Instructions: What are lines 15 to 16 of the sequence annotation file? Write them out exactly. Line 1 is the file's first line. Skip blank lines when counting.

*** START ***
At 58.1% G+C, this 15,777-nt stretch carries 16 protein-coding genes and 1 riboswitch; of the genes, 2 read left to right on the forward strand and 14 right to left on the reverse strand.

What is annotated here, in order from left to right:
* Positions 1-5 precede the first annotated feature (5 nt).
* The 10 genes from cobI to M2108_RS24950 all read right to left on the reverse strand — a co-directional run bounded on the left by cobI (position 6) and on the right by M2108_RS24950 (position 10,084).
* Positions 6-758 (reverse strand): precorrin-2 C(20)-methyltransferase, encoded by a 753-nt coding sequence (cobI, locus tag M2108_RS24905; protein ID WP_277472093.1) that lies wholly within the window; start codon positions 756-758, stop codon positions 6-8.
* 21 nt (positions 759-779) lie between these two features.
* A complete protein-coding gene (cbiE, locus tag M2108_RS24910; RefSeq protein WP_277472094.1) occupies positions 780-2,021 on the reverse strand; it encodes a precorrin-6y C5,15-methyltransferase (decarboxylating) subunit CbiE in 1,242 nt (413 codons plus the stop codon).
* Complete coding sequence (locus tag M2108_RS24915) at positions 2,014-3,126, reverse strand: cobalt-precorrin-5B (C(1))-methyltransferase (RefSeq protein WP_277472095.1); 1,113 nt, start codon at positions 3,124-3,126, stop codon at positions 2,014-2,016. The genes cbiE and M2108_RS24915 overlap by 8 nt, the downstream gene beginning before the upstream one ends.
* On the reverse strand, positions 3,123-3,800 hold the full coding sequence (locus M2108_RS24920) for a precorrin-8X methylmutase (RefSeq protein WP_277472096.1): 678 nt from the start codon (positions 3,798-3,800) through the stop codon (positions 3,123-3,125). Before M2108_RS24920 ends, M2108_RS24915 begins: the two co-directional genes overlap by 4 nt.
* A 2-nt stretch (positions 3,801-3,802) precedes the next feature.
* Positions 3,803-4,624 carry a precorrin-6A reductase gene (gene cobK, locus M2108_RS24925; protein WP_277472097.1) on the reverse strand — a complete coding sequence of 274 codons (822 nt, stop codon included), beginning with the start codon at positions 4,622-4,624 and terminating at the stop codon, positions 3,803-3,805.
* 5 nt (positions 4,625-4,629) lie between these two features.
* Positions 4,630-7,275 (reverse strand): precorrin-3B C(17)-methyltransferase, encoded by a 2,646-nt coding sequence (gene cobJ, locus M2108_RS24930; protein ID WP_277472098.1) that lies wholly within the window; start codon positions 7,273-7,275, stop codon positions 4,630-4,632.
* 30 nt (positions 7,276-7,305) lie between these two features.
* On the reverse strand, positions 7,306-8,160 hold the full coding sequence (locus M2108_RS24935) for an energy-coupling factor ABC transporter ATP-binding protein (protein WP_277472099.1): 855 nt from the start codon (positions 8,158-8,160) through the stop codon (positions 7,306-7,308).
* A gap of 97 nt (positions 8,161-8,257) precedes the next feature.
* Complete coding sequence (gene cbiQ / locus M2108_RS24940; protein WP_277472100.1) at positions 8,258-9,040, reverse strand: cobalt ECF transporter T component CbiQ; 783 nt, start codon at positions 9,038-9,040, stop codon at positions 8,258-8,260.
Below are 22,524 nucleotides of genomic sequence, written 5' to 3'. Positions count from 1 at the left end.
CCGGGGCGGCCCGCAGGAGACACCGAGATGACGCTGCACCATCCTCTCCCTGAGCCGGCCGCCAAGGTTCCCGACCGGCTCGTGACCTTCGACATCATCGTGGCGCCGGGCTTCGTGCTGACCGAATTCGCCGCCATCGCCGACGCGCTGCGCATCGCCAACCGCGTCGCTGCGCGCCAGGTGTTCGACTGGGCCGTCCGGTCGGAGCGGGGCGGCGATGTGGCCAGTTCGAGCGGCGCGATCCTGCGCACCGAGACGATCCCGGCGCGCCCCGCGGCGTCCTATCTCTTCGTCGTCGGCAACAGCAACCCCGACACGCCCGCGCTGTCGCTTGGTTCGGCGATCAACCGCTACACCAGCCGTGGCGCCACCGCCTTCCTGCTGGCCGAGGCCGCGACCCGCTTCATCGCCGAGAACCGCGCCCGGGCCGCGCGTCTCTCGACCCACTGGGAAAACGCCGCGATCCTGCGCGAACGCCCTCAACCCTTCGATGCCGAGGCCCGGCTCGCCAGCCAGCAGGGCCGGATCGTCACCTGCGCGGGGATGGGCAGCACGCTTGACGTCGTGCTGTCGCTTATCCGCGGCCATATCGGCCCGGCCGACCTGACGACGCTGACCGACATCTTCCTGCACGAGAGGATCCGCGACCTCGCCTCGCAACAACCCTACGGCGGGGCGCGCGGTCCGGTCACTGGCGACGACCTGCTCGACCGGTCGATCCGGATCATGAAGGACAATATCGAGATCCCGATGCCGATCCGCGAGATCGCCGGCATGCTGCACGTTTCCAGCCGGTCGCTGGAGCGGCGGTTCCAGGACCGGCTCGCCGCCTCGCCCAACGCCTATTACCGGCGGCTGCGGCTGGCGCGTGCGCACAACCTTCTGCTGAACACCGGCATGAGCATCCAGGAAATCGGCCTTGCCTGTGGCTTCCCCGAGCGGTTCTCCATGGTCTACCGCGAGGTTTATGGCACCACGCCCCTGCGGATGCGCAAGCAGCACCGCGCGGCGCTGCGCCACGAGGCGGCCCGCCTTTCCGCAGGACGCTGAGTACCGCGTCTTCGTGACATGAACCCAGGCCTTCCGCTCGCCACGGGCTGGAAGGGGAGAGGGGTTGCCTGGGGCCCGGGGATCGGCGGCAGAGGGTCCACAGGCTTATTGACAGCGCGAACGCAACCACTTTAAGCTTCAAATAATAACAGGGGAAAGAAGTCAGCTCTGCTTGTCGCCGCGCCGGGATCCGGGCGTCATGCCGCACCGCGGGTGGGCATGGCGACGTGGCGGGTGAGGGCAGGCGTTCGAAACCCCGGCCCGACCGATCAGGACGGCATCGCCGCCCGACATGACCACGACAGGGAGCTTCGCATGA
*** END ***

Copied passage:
* On the reverse strand, positions 7,306-8,160 hold the full coding sequence (locus M2108_RS24935) for an energy-coupling factor ABC transporter ATP-binding protein (protein WP_277472099.1): 855 nt from the start codon (positions 8,158-8,160) through the stop codon (positions 7,306-7,308).
* A gap of 97 nt (positions 8,161-8,257) precedes the next feature.